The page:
Calls for a new approach to food voiced at City Food Lecture 2017
The need for a new approach to food production, and an urgent need for people to reconnect with their food, were the key themes of the City Food Lecture 2017.
The lecture, which took place on 21st February, was prepared by Chris Elliott, the professor of food safety, and founder of the Institute for Global Food Security at Queen’s University Belfast.
It was delivered by Michael Bell, executive director of the Northern Ireland Food and Drink Association, after Professor Elliot was forced to withdraw from the evening for personal reasons.
Held at London’s Guildhall, the City Food Lecture focussed on the impact of the complex global food supply system. It highlighted Professor Elliot’s view that this has had massive and negative impact on our ability to understand and indeed care where our food comes from.
The address covered the UK’s growing dependency on importing food and the effects of a £20bn balance of payments agri-food deficit.
Professor Elliot argued that the UK agriculture and food industries are being sacrificed, to keep food prices low, provide consumer choice and maintain political stability.
He also stated his belief that the UK agriculture industry does not compete on a level playing field.
“Having strict regulations is of course important to protect many attributes of a high integrity food system such as workers’ rights, animal welfare and to ensure our food is safe.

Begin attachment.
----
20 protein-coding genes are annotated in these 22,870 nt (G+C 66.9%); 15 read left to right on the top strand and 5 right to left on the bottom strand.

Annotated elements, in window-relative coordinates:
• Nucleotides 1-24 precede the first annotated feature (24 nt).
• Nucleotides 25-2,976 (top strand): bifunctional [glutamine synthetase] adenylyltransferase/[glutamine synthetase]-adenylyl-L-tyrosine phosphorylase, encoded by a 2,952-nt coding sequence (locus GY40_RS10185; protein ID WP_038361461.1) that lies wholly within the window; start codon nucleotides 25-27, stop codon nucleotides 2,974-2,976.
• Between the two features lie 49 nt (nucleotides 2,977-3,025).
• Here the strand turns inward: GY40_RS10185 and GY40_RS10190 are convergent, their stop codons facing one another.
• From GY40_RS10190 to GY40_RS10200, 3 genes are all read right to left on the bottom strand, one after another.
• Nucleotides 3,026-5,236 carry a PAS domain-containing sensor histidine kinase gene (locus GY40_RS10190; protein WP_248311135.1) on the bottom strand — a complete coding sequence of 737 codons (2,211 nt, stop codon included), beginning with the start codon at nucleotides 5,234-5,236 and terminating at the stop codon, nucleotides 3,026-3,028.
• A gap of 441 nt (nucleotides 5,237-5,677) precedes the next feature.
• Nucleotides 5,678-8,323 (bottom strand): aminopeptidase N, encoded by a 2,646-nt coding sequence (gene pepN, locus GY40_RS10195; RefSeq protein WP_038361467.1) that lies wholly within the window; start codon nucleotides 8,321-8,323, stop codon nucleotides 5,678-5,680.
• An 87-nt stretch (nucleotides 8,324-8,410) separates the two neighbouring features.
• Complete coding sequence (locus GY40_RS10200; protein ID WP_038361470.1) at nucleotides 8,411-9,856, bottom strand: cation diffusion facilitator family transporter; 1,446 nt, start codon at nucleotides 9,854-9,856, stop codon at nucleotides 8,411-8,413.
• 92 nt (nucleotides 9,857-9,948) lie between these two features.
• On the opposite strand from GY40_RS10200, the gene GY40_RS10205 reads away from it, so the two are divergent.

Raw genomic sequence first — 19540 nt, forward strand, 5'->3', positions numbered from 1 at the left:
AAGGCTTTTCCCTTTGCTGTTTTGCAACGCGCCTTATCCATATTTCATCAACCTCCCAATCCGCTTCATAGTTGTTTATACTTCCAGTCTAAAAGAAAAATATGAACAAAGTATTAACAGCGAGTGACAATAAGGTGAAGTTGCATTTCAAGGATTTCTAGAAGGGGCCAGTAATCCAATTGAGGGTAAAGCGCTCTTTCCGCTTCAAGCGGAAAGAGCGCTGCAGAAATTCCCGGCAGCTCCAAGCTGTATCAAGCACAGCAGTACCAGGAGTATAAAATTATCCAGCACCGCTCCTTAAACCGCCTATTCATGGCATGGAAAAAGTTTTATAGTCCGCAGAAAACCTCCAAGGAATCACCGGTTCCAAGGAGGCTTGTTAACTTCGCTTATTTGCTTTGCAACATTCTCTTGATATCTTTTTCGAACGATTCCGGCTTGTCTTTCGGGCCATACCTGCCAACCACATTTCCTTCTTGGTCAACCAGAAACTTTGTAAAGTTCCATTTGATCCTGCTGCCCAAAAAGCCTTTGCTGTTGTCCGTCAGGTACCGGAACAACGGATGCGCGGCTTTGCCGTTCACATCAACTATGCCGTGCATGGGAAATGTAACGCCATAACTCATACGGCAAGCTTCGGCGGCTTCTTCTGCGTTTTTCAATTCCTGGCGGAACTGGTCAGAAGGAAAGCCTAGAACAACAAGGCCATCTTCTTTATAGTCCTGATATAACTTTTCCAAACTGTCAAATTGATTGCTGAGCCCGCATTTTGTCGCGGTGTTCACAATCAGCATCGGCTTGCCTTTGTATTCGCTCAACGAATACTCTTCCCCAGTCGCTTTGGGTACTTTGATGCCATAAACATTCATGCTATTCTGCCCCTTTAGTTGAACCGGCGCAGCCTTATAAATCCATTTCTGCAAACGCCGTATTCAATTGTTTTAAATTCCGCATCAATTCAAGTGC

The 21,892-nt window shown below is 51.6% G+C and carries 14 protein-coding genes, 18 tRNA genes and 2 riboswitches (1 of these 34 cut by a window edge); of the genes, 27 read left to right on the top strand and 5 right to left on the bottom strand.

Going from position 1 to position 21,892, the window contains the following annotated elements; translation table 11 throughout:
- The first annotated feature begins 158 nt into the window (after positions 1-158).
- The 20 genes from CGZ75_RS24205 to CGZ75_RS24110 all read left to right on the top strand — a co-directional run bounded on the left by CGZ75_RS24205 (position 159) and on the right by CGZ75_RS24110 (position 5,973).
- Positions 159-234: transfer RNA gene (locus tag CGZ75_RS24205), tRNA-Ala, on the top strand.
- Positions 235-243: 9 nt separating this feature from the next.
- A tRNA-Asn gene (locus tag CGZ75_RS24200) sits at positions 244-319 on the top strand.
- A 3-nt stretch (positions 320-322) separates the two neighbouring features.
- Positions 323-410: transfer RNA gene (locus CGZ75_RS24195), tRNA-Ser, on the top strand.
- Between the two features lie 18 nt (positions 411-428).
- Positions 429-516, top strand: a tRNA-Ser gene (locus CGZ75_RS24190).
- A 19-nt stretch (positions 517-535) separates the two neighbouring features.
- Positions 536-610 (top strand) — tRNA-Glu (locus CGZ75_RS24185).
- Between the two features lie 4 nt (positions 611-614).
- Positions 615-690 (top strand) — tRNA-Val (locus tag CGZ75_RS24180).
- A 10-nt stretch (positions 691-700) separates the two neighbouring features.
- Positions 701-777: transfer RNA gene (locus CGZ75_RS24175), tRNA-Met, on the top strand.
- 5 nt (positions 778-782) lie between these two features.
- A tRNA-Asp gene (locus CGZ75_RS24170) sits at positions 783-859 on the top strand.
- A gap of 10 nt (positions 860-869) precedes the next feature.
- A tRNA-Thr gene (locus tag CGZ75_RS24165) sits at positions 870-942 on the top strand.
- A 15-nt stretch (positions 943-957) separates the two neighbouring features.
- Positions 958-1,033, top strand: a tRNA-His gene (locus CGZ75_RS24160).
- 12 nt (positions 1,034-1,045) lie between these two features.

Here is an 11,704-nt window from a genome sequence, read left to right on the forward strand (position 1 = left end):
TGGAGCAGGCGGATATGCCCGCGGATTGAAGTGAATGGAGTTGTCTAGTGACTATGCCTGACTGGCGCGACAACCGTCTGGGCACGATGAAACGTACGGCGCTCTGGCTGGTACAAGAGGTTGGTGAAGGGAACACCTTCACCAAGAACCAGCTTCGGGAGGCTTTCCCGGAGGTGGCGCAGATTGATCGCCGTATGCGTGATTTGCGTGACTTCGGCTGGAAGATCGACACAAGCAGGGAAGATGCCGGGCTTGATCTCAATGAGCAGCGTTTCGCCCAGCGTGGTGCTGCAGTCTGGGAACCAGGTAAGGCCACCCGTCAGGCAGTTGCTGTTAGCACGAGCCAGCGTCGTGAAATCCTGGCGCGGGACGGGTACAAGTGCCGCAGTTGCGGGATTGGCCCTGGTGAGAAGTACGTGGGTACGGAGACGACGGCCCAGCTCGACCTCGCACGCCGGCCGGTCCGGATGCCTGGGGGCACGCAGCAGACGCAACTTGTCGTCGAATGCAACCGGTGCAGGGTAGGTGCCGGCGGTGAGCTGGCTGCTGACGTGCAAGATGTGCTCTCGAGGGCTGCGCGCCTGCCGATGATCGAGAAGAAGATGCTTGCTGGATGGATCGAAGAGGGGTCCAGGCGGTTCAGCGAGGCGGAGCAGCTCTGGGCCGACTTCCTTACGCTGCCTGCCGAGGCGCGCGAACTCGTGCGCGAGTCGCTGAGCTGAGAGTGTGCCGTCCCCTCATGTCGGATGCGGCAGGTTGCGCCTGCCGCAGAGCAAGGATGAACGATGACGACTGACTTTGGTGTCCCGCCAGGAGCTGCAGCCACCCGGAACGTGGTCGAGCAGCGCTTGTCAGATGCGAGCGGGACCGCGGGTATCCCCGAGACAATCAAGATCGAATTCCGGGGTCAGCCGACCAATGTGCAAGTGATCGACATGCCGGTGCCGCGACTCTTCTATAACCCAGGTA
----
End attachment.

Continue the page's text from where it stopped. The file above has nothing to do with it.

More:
“However, in the highly complex global food supply system, to be able to say these standards are met by all exporting countries, is in my opinion, really not possible. Putting it simply, working to lower standards means a lower cost base, and results in products which are much more competitively priced. I also believe we’re not considering the UK’s long-term food security needs.
He added: “We are importing large amounts of food ingredients and commodities into the UK. These are often from complex supply chains. This leaves us highly vulnerable to the growing menace of food fraud, which is being orchestrated more and more frequently by organised criminal networks.”
He argued that using modern computing technologies will allow us to build libraries of ‘food fingerprints’ enabling testing for fraud to be conducted within a few seconds, to help defend the integrity of the world’s food supply system.